From Lost in Translation (2003) straight through to her most recent drama On the Rocks (2020), Coppola’s films have engaged with the role of the father and the father figure as a matter of subtle urgency. In Lost in Translation, a film that Coppola has referred to as “personal,” the transitory friendship/never-consummated-kinda-romance between Bill Murray and Scarlett Johansson is heightened by their age difference. For the young wife, bored and neglected by her husband in a Tokyo hotel, the older man’s affection and friendship seem like enough. Coppola lenses well-heeled female isolation with the eye of someone who knows it inside out.
It doesn’t seem like a total coincidence that Coppola cast Bill Murray again in her bittersweet comedy On the Rocks, this time as a literal father to her protagonist (Rashida Jones). He tries to help her iron out the increasingly worrying wrinkles in her marriage, and the pair zip around New York City, bickering while they track down her possibly-errant husband. The mood between the pair volleys between recrimination and affection, particularly in light of the fact that the father himself has clearly been a philanderer and big shot for most of his daughter’s youth. “It must be very nice to be you,” Rashida Jones says to Murray at one point, with a shimmer of genuine annoyance that can’t help but to strike right down to the centre of her feelings.
Perhaps the film wherein Coppola most directly explores the father-daughter dynamic is the excellent, minor-key drama Somewhere (2010). Spare and elegant, the film traces a few days in the life of John Marco (Stephen Dorff), a wild and washed-up actor spending time in that famed Los Angeles den of iniquity, the Chateau Marmont. When his 11-year-old daughter Clio (Elle Fanning) unexpectedly comes to call, he has to at least go through the motions of pretending to get his act together. As the pair fritter the days away by the pool in a luxurious boredom, their gradual reversals of role — from a needy daughter and distant father to a clinging father and caretaking daughter — grow increasingly apparent.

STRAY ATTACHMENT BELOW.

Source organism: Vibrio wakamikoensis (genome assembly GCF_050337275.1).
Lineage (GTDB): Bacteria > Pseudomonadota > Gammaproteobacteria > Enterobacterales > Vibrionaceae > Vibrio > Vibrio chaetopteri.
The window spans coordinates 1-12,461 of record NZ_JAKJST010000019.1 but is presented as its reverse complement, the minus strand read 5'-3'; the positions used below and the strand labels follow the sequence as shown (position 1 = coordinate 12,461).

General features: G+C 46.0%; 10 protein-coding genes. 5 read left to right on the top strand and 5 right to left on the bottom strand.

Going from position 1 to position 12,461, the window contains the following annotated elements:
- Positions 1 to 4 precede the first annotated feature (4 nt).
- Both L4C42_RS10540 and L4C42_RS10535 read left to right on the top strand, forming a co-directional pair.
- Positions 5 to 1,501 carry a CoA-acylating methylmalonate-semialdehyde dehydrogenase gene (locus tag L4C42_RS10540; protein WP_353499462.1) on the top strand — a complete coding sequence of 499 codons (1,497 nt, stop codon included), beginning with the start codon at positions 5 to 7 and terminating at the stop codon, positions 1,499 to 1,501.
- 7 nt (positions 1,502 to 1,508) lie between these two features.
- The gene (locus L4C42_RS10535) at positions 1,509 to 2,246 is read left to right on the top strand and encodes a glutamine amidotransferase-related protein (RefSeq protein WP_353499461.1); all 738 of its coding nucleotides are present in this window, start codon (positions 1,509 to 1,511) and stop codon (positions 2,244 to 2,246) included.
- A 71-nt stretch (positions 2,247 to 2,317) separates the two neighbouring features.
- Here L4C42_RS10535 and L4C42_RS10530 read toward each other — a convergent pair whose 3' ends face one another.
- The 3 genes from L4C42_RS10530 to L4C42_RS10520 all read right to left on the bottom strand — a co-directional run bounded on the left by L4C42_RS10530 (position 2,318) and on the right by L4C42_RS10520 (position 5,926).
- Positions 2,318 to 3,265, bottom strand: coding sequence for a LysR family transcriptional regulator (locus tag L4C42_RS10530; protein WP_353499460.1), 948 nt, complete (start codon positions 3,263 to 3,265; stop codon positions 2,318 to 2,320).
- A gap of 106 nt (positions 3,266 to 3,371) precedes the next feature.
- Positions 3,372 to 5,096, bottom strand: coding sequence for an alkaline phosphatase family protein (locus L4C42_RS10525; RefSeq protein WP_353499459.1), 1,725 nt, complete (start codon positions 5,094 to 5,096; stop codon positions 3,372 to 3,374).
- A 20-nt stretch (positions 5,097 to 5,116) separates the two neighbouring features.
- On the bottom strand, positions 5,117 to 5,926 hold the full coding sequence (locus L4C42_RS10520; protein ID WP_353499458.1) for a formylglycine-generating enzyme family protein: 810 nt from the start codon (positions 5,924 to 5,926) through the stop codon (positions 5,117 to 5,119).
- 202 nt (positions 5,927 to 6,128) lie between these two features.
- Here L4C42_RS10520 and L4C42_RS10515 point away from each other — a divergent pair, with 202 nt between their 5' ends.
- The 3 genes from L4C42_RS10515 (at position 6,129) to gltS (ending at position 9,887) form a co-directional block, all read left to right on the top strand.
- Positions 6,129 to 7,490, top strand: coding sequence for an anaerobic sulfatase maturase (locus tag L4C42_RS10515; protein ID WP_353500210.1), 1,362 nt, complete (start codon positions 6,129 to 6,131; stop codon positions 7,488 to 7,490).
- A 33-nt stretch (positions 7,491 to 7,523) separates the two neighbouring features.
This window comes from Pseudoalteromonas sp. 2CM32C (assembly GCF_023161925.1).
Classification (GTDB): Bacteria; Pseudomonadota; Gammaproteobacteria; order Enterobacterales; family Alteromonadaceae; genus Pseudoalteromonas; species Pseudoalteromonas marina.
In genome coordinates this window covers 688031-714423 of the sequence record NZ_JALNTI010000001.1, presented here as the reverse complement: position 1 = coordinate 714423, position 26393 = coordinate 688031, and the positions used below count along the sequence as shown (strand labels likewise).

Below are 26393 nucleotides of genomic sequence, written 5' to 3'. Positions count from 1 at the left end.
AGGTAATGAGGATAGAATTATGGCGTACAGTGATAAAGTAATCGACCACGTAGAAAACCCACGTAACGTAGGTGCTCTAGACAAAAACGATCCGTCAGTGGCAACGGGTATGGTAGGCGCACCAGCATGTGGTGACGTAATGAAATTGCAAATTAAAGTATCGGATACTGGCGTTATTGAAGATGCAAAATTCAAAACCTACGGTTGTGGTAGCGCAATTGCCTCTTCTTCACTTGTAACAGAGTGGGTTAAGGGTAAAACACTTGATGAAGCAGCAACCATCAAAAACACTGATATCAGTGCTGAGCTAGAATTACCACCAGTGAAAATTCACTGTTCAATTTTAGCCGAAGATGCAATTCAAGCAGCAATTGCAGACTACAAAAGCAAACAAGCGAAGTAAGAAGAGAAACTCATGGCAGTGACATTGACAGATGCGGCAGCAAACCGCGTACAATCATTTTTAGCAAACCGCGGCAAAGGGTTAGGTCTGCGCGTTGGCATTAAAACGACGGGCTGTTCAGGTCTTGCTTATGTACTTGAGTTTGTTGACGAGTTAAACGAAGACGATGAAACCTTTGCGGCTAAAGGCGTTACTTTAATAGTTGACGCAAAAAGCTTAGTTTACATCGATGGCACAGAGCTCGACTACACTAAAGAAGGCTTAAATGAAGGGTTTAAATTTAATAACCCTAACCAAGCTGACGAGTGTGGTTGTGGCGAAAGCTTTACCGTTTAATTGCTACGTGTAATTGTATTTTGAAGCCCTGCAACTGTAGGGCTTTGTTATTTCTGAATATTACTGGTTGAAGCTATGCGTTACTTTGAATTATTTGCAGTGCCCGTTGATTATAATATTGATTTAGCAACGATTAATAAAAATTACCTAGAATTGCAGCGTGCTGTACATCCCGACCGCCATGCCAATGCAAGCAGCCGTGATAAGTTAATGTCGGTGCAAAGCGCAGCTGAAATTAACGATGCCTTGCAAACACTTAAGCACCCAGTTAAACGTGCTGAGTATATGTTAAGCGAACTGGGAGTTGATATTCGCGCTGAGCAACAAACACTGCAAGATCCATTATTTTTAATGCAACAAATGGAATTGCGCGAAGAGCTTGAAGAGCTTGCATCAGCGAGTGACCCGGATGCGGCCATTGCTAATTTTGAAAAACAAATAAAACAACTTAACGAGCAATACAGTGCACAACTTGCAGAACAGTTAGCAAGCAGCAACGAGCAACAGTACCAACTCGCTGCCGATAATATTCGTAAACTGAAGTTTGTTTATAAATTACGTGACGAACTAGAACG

Chateau Marmont was a haunt and hangout for Francis when Sofia was young, and she spent a lot of time around the grounds, watching the Hollywood circus go by. She says it was there her father taught her how to play craps; one can imagine that she saw a lot at a young age. While never cranking up the woe-is-me stuff, Somewhere shows the empty glamor of Hollywood with real ambivalence, and depicts it not with nihilist bombast but with the denatured, jaded eye of someone long familiar with this world’s rhythms. Seen through from the vantage of a young girl who already seems exhausted by her surroundings and desperate for her father’s undivided attention, the real-world parallels invite themselves.
Ultimately, with eight features under her belt, Sofia Coppola has largely stayed true to the old canard about writing what you know, even if not in an explicitly literal sense. Her female protagonists tend to be pampered, but also dogged by emptiness and yearning that, at its best, can resonate beyond the director’s own background. That unquenchable need is pointed towards paternal figures so frequently throughout her work; it’s as if her elliptical and poetic film style, often relishing in the space between conversation, seems to put her in communication with her father in a way words might never achieve.
That Sofia has managed to rise above the obvious portrayal of a Hollywood brat often leveled at her and come into her own as a writer-director — to the extent that when someone mentions a Coppola film, we have more and more cause to ask “Which one?” — is a testament to both her tenacity and skill. She takes advice from her dad and regularly shares her work with him, but ultimately, her art is her own.
“I’m proud to be his daughter,” Sofia told The Guardian in 2017. “I learned to have balls from him, and integrity. But I have a body of work now, and it has its own identity. He’s a great master, but I’m happy to carve out my own way of working.”